Oren Klaff’s book is on how to “Pitch Anything” however it includes a lot of valuable insight into start ups and new product development. One idea I liked was the “Three-market-forces” pattern. Continue reading →
I once invested 35 person-years worth of effort on prototyping. From my perspective this was time and money well invested. By the end of that time we knew, really knew, what problems our customers were facing and how to solve them. Continue reading →
My product owner was upset when I told her she couldn’t have the widget that she had agreed with the User Experience (UX) Designer. The problem was the design was not technically feasible. To get a great solution to meet the business requirements three parties – business, user experience and technical – must agree on the approach. That negotiation is what I call “Solution Convergence”. Continue reading →
It is not something I want to say to a new client, but even before we touch a line of code, I know it will be the third version of their new product that will be great. The first two versions will serve their purpose but will be at just okay from a user’s perspective. Continue reading →
What do I do when the product backlog is not complete and we still want to deliver our product on the agreed date? It is hard for the Product Owner to prepare a complete feature backlog and for developers to estimate the required time in order to get a realistic burndown chart during the sprints. The product backlog is kind of dynamic.
In response I’m going to look at three states for the product backlog and strategies for managing backogs when in each of those states:
The first of these states is, well, normal. You never know everything about the scope. You just have to manage what you do know.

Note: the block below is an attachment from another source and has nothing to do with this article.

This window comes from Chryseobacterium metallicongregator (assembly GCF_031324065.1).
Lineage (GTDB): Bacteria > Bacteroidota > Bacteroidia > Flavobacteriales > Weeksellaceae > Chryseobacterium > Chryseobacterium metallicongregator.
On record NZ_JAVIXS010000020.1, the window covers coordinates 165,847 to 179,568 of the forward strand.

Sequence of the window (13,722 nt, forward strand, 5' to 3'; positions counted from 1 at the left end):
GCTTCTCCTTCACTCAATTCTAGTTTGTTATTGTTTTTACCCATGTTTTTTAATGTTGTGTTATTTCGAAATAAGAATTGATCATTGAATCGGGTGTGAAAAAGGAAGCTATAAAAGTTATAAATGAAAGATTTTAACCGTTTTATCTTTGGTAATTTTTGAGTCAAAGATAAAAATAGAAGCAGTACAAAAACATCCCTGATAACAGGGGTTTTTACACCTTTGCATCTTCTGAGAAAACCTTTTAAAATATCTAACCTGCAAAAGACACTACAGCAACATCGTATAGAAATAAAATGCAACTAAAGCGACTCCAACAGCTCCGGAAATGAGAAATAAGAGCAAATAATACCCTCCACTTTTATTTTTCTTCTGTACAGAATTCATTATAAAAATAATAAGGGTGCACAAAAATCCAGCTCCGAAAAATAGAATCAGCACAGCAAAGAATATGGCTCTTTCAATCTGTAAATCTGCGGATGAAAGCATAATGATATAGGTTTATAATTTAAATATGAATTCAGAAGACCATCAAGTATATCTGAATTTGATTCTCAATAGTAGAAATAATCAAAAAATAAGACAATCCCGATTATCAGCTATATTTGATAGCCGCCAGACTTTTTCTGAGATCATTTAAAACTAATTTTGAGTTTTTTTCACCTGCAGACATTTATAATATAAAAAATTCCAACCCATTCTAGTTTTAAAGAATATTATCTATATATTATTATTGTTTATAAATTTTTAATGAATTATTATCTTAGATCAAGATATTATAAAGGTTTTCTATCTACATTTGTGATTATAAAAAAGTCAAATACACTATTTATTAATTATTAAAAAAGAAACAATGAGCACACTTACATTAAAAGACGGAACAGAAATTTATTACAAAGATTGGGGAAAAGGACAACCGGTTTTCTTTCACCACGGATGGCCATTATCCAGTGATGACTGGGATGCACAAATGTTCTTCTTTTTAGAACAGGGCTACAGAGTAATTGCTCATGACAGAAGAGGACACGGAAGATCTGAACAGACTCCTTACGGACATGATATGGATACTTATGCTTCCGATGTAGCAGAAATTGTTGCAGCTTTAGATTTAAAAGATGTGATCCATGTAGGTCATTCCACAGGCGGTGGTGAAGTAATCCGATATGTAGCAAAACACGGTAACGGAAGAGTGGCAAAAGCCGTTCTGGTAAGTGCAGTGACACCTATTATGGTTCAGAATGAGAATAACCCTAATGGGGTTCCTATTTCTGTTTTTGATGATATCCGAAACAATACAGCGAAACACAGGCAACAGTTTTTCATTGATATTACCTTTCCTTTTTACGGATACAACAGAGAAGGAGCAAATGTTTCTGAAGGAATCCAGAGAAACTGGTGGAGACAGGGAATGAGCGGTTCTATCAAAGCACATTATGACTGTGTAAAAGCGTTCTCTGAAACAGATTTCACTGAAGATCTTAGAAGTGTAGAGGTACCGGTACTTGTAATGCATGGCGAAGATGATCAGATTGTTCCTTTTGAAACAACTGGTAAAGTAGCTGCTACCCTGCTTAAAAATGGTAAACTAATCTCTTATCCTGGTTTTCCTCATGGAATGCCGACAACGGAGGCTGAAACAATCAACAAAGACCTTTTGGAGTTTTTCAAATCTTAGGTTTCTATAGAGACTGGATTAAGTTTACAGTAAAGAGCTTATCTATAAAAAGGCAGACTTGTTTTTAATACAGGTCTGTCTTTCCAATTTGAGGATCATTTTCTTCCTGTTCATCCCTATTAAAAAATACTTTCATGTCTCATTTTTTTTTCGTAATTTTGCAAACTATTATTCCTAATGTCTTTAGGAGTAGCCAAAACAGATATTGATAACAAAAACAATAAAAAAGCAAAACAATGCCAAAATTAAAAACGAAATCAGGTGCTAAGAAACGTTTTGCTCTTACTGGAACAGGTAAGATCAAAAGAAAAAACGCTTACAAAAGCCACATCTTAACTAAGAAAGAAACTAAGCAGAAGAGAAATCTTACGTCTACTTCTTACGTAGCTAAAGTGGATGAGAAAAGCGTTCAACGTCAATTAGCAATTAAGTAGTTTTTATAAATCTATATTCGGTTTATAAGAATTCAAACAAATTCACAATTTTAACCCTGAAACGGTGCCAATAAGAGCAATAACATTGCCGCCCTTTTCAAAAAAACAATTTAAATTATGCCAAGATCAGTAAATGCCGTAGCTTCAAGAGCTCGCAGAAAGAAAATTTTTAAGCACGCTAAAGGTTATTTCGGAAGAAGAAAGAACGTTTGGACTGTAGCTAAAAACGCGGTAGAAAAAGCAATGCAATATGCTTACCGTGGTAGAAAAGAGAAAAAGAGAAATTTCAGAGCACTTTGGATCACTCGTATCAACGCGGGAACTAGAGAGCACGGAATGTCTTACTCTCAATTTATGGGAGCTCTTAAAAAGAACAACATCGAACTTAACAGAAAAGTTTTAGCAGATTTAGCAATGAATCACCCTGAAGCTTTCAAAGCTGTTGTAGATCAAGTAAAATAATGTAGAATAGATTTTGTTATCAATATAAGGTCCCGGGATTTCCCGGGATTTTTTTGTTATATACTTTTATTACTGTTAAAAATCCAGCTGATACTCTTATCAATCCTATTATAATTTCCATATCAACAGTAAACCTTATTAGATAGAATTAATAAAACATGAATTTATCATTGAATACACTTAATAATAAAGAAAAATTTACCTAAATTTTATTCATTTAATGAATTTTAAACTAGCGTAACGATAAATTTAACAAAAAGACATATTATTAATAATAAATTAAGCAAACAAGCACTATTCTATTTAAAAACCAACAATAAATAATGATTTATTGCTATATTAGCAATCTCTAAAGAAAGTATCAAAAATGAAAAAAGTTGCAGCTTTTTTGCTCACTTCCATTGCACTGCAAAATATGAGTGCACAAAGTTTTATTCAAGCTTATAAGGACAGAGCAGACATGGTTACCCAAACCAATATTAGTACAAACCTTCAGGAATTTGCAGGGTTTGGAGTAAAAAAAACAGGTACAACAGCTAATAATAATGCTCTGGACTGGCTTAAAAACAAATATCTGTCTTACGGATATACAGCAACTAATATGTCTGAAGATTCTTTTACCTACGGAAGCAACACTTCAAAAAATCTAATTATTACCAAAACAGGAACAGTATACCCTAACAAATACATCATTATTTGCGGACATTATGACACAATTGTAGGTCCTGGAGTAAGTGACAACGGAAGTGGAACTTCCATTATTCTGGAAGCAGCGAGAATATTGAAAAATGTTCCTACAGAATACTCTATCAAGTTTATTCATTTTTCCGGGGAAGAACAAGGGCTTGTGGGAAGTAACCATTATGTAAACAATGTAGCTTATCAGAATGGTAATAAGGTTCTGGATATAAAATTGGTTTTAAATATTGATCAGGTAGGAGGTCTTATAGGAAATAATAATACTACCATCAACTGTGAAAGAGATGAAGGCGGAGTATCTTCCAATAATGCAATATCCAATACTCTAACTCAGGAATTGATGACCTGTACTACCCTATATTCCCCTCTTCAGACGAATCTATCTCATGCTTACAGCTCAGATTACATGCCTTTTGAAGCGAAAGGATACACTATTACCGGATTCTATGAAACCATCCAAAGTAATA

The other two states suggest something is going wrong in the product management space. And that is very much a product owner issue. The agile project manager / scrum master role is to help the product owner and/or organisation realise their problem. Continue reading →
For the last couple of years I’ve been running a lean startup within the BBC. No really, I mean it. It is indeed possible to have a successful lean startup inside a large publicly funded corporate. It is all about your outlook. Continue reading →
You should vet proposed features of a product and, at a higher level, complete projects. A quick and light weight way of doing this is with the 10 questions of the Opportunity Assessment. Continue reading →
A fundamental military axiom is to reinforce success.
Reinforcing success is a strategic concept used in many areas of decision making and management. Originally a military doctrine, the term is also used in theories related to parenting, business and other fields. It is essentially a selection criterion, or a prioritizing principle. A course of action is selected from various options on the basis of previous results of similar actions. The basic idea is: if it works, keep doing it; if it doesn’t, don’t invest more in something that’s failing.
I believe businesses should apply this principle to projects, products and product features. So not surprisingly I apply this as a guiding principle in my own work as an agile programme manager. Continue reading →
We all do it. Even those of us, like myself, who should know better do it occasionally. But it is wrong. Or if "wrong" is too strong a word, then it is at least misguided.
What is it? It is the habit of stating a solution when we should be explaining the problem. This habit isn’t confined to a specific role; I’ve seen all members of the team do this … users, product managers, project managers, business analysts, technical architects, developers, user experience designers, testers, and management stakeholders. Continue reading →